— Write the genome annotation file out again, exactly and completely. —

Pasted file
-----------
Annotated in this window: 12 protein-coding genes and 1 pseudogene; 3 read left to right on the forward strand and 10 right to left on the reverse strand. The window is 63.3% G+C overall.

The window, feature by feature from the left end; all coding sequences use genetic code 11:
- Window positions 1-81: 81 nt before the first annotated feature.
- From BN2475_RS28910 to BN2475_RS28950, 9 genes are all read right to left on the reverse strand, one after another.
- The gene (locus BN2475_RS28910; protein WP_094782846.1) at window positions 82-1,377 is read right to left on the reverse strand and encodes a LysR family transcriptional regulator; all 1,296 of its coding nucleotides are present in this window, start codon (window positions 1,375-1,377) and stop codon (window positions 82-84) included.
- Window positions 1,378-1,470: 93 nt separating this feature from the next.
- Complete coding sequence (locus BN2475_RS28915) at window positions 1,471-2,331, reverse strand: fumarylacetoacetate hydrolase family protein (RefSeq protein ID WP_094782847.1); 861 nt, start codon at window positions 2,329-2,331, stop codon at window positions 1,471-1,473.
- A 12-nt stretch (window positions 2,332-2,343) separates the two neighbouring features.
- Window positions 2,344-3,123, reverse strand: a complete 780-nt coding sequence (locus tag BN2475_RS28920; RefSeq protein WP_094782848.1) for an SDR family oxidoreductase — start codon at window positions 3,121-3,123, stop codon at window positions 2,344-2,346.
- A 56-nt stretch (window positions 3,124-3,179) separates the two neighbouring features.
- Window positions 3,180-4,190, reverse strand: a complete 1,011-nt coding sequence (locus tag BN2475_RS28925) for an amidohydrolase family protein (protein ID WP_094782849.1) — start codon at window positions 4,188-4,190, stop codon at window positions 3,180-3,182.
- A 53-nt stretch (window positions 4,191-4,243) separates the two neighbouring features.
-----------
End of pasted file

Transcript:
Annotated in this window: 12 protein-coding genes and 1 pseudogene; 3 read left to right on the forward strand and 10 right to left on the reverse strand. The window is 63.3% G+C overall.

The window, feature by feature from the left end; all coding sequences use genetic code 11:
- Window positions 1-81: 81 nt before the first annotated feature.
- From BN2475_RS28910 to BN2475_RS28950, 9 genes are all read right to left on the reverse strand, one after another.
- The gene (locus BN2475_RS28910; protein WP_094782846.1) at window positions 82-1,377 is read right to left on the reverse strand and encodes a LysR family transcriptional regulator; all 1,296 of its coding nucleotides are present in this window, start codon (window positions 1,375-1,377) and stop codon (window positions 82-84) included.
- Window positions 1,378-1,470: 93 nt separating this feature from the next.
- Complete coding sequence (locus BN2475_RS28915) at window positions 1,471-2,331, reverse strand: fumarylacetoacetate hydrolase family protein (RefSeq protein ID WP_094782847.1); 861 nt, start codon at window positions 2,329-2,331, stop codon at window positions 1,471-1,473.
- A 12-nt stretch (window positions 2,332-2,343) separates the two neighbouring features.
- Window positions 2,344-3,123, reverse strand: a complete 780-nt coding sequence (locus tag BN2475_RS28920; RefSeq protein WP_094782848.1) for an SDR family oxidoreductase — start codon at window positions 3,121-3,123, stop codon at window positions 2,344-2,346.
- A 56-nt stretch (window positions 3,124-3,179) separates the two neighbouring features.
- Window positions 3,180-4,190, reverse strand: a complete 1,011-nt coding sequence (locus tag BN2475_RS28925) for an amidohydrolase family protein (protein ID WP_094782849.1) — start codon at window positions 4,188-4,190, stop codon at window positions 3,180-3,182.
- A 53-nt stretch (window positions 4,191-4,243) separates the two neighbouring features.